Blog Post

BC Court Signals Change in Patent Landscape with Viagra Decision

September 18, 2014

 

By: Paul-Erik Veel

The British Columbia Supreme Court's decision in Low v. Pfizer Canada Inc., 2014 BCSC 1469 could radically change the legal landscape for patent law in Canada. Patent law has thus far been entirely statutory rather than a product of the common law; courts had not recognized any common law rights or remedies in relation to patents. The decision of Justice Smith changes that, and in so doing changes the risks innovators must consider.

The Statement of Claim, brought on behalf of BC residents who bought Viagra between 2006 and 2012, alleged that Pfizer misused its patent for sildenafil citrate – the active ingredient in Viagra – which had the effect of preventing competitor Novopharm from marketing its own version of the drug. The class claimed damages for the difference in revenue between what Pfizer charged for Viagra during the class period and what it would have recovered had Novopharm entered the market in 2006.

Pfizer brought a motion to strike the Statement of Claim on the grounds that it disclosed no reasonable cause of action, because the Patent Act and Patented Medicine (Notice of Compliance) Regulations constituted a complete code of rights and remedies relating to the marketing of patented medicines.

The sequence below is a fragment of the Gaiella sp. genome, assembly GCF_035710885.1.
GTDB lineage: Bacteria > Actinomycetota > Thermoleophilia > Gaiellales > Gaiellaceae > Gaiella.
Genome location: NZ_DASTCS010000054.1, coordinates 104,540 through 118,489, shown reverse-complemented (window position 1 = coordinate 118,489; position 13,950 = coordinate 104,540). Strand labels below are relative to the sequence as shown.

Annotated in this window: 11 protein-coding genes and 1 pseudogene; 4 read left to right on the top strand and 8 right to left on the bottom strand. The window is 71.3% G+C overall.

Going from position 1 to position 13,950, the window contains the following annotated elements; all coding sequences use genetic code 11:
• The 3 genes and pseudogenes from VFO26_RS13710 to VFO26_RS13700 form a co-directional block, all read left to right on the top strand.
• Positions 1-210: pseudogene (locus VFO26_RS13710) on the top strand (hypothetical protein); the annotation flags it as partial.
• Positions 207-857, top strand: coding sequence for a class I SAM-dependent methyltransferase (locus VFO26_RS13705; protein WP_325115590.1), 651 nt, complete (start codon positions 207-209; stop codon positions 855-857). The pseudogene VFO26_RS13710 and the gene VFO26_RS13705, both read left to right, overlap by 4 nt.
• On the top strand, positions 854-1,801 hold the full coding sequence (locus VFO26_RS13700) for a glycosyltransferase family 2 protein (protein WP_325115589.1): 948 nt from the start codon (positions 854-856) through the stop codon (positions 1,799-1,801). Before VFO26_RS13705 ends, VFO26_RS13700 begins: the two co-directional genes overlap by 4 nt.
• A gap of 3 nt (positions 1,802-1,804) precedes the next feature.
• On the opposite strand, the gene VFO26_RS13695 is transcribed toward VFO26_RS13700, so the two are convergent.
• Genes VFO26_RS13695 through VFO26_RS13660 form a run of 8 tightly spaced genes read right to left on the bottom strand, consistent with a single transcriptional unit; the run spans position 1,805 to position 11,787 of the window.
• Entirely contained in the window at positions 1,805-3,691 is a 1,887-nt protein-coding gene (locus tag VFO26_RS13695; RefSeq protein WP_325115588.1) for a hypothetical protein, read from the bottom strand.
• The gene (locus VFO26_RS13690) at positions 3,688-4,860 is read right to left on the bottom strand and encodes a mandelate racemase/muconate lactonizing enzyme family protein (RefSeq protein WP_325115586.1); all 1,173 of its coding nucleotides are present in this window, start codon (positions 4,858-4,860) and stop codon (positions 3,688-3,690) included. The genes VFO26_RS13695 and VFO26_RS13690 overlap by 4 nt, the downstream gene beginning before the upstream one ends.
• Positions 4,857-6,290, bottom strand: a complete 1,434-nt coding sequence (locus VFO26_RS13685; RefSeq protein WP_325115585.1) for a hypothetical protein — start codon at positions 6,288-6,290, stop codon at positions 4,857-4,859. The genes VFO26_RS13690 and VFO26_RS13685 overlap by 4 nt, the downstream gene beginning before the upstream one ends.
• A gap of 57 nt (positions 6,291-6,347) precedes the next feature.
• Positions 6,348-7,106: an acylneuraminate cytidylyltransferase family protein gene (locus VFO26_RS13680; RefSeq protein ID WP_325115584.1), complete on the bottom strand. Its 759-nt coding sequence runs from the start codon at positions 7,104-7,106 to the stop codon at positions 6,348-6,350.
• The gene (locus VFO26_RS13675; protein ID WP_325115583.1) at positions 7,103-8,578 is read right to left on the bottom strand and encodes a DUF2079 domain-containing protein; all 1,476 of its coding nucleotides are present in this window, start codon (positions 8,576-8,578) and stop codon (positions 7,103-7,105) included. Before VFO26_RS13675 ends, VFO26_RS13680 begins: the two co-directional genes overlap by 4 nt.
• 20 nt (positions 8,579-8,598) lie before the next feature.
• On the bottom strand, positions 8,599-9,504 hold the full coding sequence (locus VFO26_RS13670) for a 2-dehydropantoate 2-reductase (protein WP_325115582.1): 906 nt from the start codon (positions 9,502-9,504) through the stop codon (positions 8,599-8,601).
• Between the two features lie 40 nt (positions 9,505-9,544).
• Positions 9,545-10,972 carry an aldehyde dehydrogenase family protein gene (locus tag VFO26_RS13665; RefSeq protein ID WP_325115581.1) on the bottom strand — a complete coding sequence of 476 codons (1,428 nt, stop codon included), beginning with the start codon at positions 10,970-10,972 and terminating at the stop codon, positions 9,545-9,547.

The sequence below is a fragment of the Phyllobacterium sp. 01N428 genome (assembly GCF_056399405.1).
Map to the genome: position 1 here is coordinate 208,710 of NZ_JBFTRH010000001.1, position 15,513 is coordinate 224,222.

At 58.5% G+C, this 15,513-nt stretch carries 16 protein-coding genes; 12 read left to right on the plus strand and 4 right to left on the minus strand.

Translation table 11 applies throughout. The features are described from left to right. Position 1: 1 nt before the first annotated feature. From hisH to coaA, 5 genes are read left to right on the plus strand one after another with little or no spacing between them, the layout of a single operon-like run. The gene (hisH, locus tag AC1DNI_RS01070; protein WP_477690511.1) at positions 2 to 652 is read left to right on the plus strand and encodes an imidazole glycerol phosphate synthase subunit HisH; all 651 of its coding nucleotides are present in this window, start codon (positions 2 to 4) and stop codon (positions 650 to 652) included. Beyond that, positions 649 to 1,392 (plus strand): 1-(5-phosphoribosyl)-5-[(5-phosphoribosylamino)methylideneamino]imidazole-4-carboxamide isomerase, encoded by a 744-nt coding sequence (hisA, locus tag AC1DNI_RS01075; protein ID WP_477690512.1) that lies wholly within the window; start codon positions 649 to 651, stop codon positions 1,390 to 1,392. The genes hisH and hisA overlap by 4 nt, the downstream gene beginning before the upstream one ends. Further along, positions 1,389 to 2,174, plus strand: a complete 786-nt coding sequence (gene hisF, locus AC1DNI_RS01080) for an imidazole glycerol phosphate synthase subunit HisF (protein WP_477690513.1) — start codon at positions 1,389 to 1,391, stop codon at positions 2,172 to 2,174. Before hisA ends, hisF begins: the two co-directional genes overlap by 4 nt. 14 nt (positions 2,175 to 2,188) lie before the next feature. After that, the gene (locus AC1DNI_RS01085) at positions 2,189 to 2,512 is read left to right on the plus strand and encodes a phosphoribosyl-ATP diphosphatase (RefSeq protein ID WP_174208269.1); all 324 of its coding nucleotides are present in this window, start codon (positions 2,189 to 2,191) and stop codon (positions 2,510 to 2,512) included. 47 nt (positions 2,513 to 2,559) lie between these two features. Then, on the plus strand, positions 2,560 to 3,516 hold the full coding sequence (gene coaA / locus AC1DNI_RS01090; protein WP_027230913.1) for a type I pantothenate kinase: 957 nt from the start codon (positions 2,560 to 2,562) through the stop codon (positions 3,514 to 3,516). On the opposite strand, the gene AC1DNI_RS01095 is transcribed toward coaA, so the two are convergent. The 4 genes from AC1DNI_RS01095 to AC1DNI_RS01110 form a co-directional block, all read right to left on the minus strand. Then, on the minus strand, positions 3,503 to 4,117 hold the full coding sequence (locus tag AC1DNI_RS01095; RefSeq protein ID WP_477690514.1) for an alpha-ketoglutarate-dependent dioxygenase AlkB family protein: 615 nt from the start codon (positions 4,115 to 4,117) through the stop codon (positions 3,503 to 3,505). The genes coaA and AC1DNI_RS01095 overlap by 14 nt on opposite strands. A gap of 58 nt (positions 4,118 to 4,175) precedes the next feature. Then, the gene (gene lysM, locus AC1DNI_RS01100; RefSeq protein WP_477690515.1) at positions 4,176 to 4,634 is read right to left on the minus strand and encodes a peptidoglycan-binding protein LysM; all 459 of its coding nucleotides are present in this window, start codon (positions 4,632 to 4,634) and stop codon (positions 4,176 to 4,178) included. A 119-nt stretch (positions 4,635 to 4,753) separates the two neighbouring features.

Justice Smith largely dismissed Pfizer's motion. By holding that the Claim disclosed causes of action, the Court created new common law remedies for alleged misuses of the patent system. The Patented Medicine (Notice of Compliance) Regulations had granted generic manufacturers the right to sue innovators for damages, but provided no rights to affected consumers.

By granting consumers the ability to bring a class proceeding, the Court's decision in Low v. Pfizer radically changes innovators' calculus. Now, instead of only considering the possibility of a claim by the generic, an innovator must also consider the risk of a substantially more expensive class proceeding when deciding whether or not to bring a prohibition application. The Court's decision, if followed and applied more broadly, would alter the careful balance that the federal government had crafted in the governing Regulations.